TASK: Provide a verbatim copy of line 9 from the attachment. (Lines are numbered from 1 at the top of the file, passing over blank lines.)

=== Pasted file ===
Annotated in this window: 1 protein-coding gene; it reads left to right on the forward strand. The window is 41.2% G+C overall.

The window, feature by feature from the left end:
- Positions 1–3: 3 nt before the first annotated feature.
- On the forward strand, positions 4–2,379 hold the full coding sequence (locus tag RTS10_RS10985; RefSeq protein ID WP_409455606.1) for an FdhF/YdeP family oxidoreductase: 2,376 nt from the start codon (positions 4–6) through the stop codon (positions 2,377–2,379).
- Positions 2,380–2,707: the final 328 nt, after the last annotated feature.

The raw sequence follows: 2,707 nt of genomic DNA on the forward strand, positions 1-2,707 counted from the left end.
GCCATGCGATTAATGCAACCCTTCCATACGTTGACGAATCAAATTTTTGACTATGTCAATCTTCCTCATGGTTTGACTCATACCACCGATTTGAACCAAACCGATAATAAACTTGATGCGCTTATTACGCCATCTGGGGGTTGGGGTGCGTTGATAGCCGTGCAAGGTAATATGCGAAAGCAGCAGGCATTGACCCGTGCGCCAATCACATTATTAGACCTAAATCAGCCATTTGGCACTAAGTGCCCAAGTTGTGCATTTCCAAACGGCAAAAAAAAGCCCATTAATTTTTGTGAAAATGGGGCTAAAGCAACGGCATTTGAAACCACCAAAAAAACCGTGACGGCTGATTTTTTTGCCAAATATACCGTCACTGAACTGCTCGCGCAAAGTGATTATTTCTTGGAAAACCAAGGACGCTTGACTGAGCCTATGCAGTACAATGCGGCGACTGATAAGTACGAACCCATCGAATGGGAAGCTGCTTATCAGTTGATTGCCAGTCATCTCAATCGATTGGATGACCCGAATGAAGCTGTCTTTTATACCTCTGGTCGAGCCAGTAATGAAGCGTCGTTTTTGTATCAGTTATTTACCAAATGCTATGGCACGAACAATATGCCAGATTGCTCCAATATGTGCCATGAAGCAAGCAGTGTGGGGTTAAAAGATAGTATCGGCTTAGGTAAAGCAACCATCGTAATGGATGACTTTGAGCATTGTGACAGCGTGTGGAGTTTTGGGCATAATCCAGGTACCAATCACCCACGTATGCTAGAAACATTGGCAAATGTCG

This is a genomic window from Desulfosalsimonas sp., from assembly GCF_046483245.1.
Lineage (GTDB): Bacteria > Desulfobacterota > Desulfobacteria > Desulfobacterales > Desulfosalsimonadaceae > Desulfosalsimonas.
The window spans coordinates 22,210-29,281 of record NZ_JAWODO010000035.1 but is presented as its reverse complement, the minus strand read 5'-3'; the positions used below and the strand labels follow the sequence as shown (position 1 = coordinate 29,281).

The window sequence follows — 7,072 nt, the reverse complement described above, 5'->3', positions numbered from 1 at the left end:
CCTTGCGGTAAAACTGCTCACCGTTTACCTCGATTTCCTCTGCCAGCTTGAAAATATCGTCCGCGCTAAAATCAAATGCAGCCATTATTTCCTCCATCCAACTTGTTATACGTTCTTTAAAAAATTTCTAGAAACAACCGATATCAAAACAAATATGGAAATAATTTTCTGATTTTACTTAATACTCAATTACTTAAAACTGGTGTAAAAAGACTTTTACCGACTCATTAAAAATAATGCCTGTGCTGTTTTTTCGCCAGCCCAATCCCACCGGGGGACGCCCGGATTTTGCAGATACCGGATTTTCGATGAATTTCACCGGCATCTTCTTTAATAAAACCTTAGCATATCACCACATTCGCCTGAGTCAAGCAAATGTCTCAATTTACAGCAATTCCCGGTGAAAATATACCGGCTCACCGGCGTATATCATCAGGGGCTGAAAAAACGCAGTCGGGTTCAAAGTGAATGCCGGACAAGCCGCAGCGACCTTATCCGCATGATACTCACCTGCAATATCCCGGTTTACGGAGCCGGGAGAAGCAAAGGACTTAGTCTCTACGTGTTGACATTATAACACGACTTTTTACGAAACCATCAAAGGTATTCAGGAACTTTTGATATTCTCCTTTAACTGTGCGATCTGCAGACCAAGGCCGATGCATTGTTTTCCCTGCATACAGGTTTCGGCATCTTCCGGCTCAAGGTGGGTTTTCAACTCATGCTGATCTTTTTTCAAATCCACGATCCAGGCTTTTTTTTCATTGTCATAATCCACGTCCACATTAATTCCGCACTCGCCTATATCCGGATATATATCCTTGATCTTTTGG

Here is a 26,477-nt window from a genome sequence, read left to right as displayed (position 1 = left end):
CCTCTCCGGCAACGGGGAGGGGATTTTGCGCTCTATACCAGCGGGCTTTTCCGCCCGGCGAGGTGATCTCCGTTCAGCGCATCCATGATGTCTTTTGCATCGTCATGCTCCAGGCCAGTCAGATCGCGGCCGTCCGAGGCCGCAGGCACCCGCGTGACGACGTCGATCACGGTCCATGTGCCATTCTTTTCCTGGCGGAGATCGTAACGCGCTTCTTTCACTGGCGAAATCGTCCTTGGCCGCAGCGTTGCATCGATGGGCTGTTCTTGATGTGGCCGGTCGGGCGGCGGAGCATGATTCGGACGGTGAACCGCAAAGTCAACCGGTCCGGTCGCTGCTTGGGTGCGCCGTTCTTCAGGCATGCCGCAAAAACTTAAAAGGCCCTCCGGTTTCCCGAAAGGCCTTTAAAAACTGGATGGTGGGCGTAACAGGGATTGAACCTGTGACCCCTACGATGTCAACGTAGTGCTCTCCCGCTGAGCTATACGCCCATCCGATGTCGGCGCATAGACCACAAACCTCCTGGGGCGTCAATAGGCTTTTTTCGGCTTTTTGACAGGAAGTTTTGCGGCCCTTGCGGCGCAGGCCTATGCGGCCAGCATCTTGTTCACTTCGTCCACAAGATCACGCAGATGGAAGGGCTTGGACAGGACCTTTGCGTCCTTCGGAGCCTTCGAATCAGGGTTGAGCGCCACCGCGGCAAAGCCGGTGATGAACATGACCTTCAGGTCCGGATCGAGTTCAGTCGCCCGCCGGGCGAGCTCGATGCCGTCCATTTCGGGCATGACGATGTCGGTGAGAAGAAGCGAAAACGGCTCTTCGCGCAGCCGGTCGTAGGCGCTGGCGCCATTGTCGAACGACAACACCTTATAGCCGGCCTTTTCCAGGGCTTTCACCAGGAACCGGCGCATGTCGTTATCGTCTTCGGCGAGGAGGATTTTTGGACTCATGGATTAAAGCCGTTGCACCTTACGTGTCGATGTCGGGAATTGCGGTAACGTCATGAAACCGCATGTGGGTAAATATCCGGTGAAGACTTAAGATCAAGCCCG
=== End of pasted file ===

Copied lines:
Lineage (GTDB): Bacteria > Desulfobacterota > Desulfobacteria > Desulfobacterales > Desulfosalsimonadaceae > Desulfosalsimonas.